Day one in McAllen

Grant, John and I have just finished our first day volunteering in McAllen, Texas. It was inspiring, exhausting,  exhilarating, sobering, emotional and hopeful. We are so glad  and grateful to be here.
We started at the McAllen Bus station where many migrants depart for the city where their asylum hearing will be.  These trips are long, tiring and complicated, involving many bus changes. Grant and John reviewed each families’ itinerary with them, translating their journey into Spanish and marking it on a map. They made sure families had a chance to reach relatives in their home countries, and that they had food and money.  The station was quieter than it has been in previous months because the Catholic Charities respite center has moved from across the street to a much bigger facility two miles away. As a result, much of the action, and the need, is now at the respite center. In addition, one of the major bus companies is now picking migrants up from the Center instead of the bus station.
Mid morning the boys joined me at the center Catholic Charities has set up to welcome, orient, and feed migrants, as well as provide them with showers, a clean set of clothes, and a place to sleep if their bus does not depart until the next day (or two or three). The Center is run with incredible love and order. Over the course of the day and evening, more than 400 men, women and many, many children, primarily from Guatemala, El Salvador, and Honduras arrived from the ICE detention center nearby. They were shell shocked, exhausted, scared and grateful. Volunteers greeted them, registered them, explained the process, gave them their bus tickets, and helped them make contact with their sponsor. It was organized chaos at all times.
We spent our day serving hot meals, organizing clothes rooms, helping each person select a new outfit, assisting with showers, towel laundry, snack bag prep and all the needs and questions that arise when someone enters our country for the first time. Although there are volunteers- regulars and visitors like us- the need and the volume of work is overwhelming and endless. The minute one meal is cleaned up another bus has arrived with hungry people. I made a mid day run to WalMartfor 200 beanies, and 200 pairs of socks and underwear and they were gone in an hour. I am grateful Catholic Charities has clear guidelines about what each person can take, I wanted to give everything to everyone. The majority of migrants range in age from  newborn (3 days old, born in detention center) to about 40.  As people selected clothing, we talked with them about where they were going and helped them pick for their new climate. it was meaningful to connect one on one and very sobering to see the ankle monitors they all had to wear.  We are in awe of their courage and resilience.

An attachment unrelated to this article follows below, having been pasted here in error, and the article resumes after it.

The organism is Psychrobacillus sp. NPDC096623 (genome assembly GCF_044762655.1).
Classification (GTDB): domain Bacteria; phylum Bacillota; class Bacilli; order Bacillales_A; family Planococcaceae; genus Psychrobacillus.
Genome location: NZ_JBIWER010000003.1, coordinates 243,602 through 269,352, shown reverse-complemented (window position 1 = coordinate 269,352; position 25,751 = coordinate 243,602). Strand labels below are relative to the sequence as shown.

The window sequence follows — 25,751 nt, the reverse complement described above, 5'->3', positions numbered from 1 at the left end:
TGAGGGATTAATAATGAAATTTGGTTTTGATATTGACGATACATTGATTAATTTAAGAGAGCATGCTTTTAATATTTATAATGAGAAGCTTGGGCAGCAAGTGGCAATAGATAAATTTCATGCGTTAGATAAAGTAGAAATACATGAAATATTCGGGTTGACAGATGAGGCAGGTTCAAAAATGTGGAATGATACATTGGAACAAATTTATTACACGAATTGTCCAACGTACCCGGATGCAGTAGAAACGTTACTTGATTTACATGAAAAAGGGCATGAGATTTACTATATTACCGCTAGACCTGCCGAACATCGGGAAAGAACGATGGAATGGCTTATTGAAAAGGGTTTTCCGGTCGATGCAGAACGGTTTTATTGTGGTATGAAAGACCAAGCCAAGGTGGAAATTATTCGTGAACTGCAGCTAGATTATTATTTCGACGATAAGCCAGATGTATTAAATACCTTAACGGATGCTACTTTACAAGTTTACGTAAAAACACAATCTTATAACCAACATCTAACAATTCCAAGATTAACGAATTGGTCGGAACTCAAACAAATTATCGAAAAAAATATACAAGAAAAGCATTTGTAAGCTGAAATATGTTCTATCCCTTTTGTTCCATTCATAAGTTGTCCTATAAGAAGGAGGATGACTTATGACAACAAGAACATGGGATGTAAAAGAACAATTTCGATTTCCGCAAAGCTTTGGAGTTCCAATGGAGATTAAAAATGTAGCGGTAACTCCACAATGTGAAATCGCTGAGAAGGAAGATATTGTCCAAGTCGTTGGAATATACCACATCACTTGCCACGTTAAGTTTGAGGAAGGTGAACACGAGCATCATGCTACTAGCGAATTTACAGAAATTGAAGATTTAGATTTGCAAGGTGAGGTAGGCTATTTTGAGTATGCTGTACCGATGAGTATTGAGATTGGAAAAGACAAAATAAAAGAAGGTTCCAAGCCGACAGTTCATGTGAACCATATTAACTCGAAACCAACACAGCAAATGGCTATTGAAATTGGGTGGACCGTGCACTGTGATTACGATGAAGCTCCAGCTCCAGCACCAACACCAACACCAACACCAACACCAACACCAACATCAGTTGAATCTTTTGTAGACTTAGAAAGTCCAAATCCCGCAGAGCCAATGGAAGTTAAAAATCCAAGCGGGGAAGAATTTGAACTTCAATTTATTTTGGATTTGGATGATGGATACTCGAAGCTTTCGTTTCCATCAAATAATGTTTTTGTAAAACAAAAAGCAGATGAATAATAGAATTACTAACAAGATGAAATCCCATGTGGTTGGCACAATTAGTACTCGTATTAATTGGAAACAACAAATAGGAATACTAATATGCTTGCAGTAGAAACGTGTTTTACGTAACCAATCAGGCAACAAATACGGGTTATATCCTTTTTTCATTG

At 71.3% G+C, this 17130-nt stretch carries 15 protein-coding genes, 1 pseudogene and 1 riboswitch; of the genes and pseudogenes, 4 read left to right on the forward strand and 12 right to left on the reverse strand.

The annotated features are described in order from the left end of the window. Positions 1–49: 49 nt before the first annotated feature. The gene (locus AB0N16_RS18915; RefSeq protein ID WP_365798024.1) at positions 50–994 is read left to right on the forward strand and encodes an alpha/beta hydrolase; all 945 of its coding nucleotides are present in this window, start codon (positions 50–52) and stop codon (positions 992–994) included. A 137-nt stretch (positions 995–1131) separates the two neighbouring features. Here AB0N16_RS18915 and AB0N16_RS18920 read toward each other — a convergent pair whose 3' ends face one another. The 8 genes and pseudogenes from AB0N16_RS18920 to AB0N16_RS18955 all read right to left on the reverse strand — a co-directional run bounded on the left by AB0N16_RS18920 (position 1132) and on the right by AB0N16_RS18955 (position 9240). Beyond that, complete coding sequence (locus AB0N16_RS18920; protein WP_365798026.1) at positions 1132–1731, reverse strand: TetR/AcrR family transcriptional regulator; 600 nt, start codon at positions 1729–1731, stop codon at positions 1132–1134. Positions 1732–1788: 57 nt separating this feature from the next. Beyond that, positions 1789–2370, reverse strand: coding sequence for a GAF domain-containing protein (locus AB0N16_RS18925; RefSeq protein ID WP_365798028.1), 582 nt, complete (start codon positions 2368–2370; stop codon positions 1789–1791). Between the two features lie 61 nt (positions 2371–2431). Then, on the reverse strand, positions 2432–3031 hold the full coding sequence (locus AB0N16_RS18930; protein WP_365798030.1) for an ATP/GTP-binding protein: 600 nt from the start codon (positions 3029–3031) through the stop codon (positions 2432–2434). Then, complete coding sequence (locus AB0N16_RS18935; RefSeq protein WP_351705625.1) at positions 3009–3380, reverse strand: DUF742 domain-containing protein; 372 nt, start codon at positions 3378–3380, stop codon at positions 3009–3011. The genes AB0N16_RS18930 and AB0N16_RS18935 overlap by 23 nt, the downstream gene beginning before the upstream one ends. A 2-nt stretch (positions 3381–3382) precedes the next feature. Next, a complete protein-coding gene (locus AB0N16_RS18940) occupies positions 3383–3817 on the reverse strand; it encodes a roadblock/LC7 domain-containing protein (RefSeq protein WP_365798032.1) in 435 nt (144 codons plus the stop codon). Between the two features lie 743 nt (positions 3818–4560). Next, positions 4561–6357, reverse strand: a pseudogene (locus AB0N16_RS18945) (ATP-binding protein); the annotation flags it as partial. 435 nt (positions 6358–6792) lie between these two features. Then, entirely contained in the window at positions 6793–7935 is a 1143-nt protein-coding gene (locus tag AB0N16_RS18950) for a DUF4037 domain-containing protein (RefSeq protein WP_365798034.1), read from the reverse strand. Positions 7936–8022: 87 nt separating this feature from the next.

Huge thanks to all of you for your emotional, financial and clothing donation support of our trip- it has all been put to good use!